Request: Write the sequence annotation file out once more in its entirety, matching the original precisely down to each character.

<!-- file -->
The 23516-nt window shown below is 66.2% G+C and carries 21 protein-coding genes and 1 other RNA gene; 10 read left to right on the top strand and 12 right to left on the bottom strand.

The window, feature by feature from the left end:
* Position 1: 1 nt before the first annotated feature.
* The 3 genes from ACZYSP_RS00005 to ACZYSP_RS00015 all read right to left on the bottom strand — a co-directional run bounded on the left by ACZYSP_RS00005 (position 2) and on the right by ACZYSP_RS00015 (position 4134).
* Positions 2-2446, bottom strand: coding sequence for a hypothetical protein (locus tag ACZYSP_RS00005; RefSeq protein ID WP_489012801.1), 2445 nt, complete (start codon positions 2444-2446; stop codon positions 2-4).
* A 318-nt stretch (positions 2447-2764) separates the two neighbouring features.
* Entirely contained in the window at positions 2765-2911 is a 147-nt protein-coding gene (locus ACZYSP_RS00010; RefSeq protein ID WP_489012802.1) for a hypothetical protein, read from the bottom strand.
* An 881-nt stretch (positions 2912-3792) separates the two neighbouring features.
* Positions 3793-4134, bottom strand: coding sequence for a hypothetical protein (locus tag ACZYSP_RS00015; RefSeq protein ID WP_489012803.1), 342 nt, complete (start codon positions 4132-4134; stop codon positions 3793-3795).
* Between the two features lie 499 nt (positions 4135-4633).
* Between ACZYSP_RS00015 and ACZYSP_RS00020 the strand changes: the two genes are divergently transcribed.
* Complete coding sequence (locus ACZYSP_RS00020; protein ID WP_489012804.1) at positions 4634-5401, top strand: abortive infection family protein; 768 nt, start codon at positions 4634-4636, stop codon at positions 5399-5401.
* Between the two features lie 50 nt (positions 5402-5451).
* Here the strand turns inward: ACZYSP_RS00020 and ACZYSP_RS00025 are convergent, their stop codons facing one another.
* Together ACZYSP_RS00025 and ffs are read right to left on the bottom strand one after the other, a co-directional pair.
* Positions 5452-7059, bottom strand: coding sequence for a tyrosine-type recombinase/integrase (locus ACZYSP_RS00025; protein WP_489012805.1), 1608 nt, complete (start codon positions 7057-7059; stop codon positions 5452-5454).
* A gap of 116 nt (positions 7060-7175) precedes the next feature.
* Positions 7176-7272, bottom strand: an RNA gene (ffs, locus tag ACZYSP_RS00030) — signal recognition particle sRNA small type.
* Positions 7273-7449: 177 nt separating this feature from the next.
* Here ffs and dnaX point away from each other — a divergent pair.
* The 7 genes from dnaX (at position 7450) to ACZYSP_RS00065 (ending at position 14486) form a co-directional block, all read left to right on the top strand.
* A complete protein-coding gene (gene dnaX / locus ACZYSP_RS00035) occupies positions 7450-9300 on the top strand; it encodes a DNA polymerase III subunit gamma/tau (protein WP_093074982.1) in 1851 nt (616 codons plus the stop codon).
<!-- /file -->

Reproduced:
The 23516-nt window shown below is 66.2% G+C and carries 21 protein-coding genes and 1 other RNA gene; 10 read left to right on the top strand and 12 right to left on the bottom strand.

The window, feature by feature from the left end:
* Position 1: 1 nt before the first annotated feature.
* The 3 genes from ACZYSP_RS00005 to ACZYSP_RS00015 all read right to left on the bottom strand — a co-directional run bounded on the left by ACZYSP_RS00005 (position 2) and on the right by ACZYSP_RS00015 (position 4134).
* Positions 2-2446, bottom strand: coding sequence for a hypothetical protein (locus tag ACZYSP_RS00005; RefSeq protein ID WP_489012801.1), 2445 nt, complete (start codon positions 2444-2446; stop codon positions 2-4).
* A 318-nt stretch (positions 2447-2764) separates the two neighbouring features.
* Entirely contained in the window at positions 2765-2911 is a 147-nt protein-coding gene (locus ACZYSP_RS00010; RefSeq protein ID WP_489012802.1) for a hypothetical protein, read from the bottom strand.
* An 881-nt stretch (positions 2912-3792) separates the two neighbouring features.
* Positions 3793-4134, bottom strand: coding sequence for a hypothetical protein (locus tag ACZYSP_RS00015; RefSeq protein ID WP_489012803.1), 342 nt, complete (start codon positions 4132-4134; stop codon positions 3793-3795).
* Between the two features lie 499 nt (positions 4135-4633).
* Between ACZYSP_RS00015 and ACZYSP_RS00020 the strand changes: the two genes are divergently transcribed.
* Complete coding sequence (locus ACZYSP_RS00020; protein ID WP_489012804.1) at positions 4634-5401, top strand: abortive infection family protein; 768 nt, start codon at positions 4634-4636, stop codon at positions 5399-5401.
* Between the two features lie 50 nt (positions 5402-5451).
* Here the strand turns inward: ACZYSP_RS00020 and ACZYSP_RS00025 are convergent, their stop codons facing one another.
* Together ACZYSP_RS00025 and ffs are read right to left on the bottom strand one after the other, a co-directional pair.
* Positions 5452-7059, bottom strand: coding sequence for a tyrosine-type recombinase/integrase (locus ACZYSP_RS00025; protein WP_489012805.1), 1608 nt, complete (start codon positions 7057-7059; stop codon positions 5452-5454).
* A gap of 116 nt (positions 7060-7175) precedes the next feature.
* Positions 7176-7272, bottom strand: an RNA gene (ffs, locus tag ACZYSP_RS00030) — signal recognition particle sRNA small type.
* Positions 7273-7449: 177 nt separating this feature from the next.
* Here ffs and dnaX point away from each other — a divergent pair.
* The 7 genes from dnaX (at position 7450) to ACZYSP_RS00065 (ending at position 14486) form a co-directional block, all read left to right on the top strand.
* A complete protein-coding gene (gene dnaX / locus ACZYSP_RS00035) occupies positions 7450-9300 on the top strand; it encodes a DNA polymerase III subunit gamma/tau (protein WP_093074982.1) in 1851 nt (616 codons plus the stop codon).